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Economic Development Tools: Textiles Communities Revitalization Credits

The following article is part of a series about economic development tools and how to use them

Textile mills, once a defining feature of South Carolina’s industry, began a significant decline in the 1970s, leaving behind many empty buildings. While these structures created blight and public safety concerns, many were also seen as historic sites worthy of preservation and potential adaptive reuse.
 
Drayton Mills
Drayton Mills
Drayton Mills
The redevelopment of Drayton Mills in Spartanburg by TMS Development, which made use of textile communities revitalization tax credits, turned two mill buildings into 289 luxury apartments and the property's warehouses and company store into mixed-use commercial space.
Photos: TMS Development and Construction Management.
 
For this reason, the South Carolina General Assembly passed the Textiles Communities Revitalization Act in 2008, creating tax credits to promote rehabilitation and redevelopment of abandoned mill buildings. The credits are applied toward eligible expenses while rehabilitating, restoring or redeveloping a mill site.

The taxpayer who rehabilitates an eligible building may apply for one of the tax credits, and the credit may be passed through to tenants or subsequent purchasers of the property. A taxpayer may choose one of two credits:

  • State tax credit: The state tax credit is taken against such state taxes as income tax, license tax or both; bank taxes; or insurance premium taxes. The credit can equal up to 25% of eligible expenses. The taxpayer must submit the Notice of Intent to Rehabilitate to the SC Department of Revenue. If a project receives approval for an income tax credit, then the taxpayer receives the credit in equal installments over five years, beginning with the tax year the property enters service. The law limits the use of this credit to 50% of the taxpayer’s state income tax liability or corporate license fees.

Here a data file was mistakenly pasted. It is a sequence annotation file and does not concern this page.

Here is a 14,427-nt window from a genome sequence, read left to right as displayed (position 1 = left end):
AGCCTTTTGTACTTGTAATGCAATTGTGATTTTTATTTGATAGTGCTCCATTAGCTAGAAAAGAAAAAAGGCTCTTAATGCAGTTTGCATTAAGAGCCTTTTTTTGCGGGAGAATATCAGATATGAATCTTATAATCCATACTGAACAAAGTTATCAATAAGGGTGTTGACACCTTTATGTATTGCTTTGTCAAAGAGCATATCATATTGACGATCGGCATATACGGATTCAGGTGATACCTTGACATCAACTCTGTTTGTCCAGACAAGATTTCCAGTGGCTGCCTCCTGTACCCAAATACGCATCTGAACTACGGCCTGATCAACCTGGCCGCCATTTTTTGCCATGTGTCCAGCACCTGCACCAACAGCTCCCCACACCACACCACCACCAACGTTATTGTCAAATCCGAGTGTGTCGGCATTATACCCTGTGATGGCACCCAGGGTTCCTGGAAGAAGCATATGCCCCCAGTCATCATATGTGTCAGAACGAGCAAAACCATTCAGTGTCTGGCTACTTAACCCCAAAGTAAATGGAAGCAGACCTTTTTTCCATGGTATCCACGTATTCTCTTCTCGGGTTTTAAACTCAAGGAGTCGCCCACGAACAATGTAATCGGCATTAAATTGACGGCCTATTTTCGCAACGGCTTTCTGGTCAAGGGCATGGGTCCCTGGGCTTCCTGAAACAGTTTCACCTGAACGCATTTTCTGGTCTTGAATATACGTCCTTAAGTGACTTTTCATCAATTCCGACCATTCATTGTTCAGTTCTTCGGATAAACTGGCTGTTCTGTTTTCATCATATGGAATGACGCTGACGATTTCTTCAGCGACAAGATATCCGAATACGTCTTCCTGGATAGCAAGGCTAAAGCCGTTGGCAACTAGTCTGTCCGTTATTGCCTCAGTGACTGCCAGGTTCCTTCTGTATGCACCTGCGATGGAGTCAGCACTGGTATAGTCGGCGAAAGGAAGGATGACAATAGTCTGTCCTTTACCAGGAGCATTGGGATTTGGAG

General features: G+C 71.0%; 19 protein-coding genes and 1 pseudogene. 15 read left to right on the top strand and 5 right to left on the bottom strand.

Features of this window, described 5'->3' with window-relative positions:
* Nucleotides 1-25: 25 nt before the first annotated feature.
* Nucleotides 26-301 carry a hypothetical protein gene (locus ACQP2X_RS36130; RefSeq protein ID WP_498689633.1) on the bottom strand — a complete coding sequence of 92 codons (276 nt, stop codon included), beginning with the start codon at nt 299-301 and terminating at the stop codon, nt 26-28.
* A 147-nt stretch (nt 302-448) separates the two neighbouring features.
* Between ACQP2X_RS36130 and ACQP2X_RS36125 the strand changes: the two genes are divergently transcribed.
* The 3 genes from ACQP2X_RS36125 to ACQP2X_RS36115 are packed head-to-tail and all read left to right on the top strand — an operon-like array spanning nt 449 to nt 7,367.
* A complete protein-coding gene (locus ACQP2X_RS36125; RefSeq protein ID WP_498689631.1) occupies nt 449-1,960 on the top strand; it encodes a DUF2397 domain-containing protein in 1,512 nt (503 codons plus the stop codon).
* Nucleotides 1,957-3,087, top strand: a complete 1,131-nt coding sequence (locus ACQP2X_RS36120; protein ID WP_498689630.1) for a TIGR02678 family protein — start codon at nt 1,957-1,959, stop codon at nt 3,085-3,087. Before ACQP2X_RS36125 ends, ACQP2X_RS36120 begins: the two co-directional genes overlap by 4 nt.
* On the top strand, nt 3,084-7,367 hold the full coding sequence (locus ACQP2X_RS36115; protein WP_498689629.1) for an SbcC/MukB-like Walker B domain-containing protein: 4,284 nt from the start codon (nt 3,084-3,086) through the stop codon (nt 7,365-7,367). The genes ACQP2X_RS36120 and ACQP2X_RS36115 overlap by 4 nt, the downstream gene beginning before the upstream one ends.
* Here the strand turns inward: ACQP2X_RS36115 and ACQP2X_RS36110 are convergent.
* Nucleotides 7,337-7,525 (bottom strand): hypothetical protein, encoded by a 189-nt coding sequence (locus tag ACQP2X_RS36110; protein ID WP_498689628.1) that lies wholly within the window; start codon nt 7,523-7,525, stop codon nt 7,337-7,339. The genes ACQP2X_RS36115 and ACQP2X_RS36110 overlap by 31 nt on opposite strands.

• Property tax credit: The property tax credit is taken against property taxes, equal to 25% of the eligible expenses multiplied by the local taxing entity ratio for each entity that consents to the credit. However, no more than 75% of the real property taxes due on the building each year for as many as eight years can be applied. In this case, the Notice of Intent to Rehabilitate must be submitted to the relevant municipality or county.
Combining the textile mill credit with state and federal historic preservation  credits can dramatically increase the total amount of tax credits available. A taxpayer could have a potential total credit equal to 55% of qualified rehabilitation expenses — 20% federal historic preservation, 10% state historic preservation credit and the 25% credit for the textile mill credit. The textile mill credit cannot be combined with the abandoned building credit.

Meeting eligibility requirements

An eligible property, according to the law, must have been “used directly for textile manufacturing operations or ancillary uses.” At the time the taxpayer files the Notice of Intent to Rehabilitate, at least 80% of the textile mill must have been continuously closed to business, or nonoperational as a textile mill, for at least one year.

The property owner or developer must not have owned the site before it was abandoned, and also must not have received a textile mill credit previously.

An applicant can claim credits for work performed on all of an original mill site and up to 200% of the square footage of property that is contiguous to the original mill site.

The application process

The Notice of Intent to Rehabilitate must provide the site’s location, the amount of acreage involved, the estimated expenses, an indication of which buildings will be renovated or demolished and an indication of whether new construction is involved. Actual rehabilitation expenses that fall within a range of 80% to 120% of the original estimates are eligible for the credits.

When seeking a property tax credit from a municipality or county, the local government must determine and certify the eligibility and proposed rehabilitation expenses by way of a resolution approved by a positive majority vote of the council.

The council must then hold a public hearing and approve the tax credit by ordinance. At least 45 days before the public hearing, the council must give notice to all affected local taxing entities of its intention to grant the property tax credit. This notice must include the estimated credit based on the projected rehabilitation expenses. If other local taxing entities do not file an objection, they are deemed to have consented to the credit.​